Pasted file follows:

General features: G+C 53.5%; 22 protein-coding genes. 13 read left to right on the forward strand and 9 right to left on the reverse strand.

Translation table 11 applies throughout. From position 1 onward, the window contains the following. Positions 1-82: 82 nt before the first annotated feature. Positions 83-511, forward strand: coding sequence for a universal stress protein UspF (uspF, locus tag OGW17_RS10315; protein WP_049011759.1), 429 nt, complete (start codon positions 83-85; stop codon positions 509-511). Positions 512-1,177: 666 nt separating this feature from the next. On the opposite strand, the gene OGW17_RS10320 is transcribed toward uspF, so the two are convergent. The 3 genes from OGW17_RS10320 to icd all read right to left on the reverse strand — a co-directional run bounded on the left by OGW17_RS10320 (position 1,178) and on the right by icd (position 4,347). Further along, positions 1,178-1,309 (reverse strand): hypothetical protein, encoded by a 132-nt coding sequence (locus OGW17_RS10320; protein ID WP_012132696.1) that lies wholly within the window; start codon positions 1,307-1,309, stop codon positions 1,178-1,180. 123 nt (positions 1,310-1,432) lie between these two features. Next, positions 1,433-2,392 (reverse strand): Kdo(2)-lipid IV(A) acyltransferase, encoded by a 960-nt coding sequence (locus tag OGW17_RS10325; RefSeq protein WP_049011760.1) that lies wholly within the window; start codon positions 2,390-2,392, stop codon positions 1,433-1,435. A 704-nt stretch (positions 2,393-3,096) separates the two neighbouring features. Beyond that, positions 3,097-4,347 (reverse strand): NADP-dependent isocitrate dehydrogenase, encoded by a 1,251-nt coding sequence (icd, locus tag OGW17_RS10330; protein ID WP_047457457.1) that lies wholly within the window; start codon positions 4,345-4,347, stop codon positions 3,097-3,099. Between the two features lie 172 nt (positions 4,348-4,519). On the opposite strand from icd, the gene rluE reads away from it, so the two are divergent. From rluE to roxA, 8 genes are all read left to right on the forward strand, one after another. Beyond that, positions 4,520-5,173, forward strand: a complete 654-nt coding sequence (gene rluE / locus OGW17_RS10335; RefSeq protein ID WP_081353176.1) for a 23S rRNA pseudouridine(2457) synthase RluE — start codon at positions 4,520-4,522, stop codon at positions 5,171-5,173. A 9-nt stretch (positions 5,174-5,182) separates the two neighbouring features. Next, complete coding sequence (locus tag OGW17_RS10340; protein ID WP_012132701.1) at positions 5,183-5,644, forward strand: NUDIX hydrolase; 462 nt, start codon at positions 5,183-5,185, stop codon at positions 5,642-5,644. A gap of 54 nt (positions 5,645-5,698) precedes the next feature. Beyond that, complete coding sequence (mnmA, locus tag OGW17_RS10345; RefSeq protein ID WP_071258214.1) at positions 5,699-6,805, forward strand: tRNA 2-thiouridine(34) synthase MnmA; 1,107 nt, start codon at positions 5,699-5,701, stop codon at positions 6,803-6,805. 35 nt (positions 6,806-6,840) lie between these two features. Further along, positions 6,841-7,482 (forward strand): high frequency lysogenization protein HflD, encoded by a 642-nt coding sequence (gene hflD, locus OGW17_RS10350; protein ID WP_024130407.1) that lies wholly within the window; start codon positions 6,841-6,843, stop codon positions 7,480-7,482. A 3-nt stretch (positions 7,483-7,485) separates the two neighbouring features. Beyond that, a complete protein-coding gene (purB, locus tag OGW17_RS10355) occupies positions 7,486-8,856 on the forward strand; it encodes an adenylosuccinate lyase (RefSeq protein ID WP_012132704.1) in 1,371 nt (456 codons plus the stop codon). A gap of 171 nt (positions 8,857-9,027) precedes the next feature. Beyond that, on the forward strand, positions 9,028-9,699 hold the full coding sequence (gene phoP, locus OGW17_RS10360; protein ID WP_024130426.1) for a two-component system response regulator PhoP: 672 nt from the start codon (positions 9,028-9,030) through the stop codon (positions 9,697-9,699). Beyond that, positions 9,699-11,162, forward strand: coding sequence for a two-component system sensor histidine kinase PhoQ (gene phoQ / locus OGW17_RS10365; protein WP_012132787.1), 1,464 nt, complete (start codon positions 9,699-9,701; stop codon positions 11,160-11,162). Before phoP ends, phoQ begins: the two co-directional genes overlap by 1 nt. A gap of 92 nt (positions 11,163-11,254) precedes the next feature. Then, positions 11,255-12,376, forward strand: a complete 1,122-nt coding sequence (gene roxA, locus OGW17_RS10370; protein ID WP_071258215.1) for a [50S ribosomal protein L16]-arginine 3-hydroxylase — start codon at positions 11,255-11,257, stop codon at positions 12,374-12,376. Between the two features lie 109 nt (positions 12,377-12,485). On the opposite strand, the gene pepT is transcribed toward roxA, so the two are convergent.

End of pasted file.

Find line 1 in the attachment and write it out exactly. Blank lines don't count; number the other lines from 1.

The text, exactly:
General features: G+C 53.5%; 22 protein-coding genes. 13 read left to right on the forward strand and 9 right to left on the reverse strand.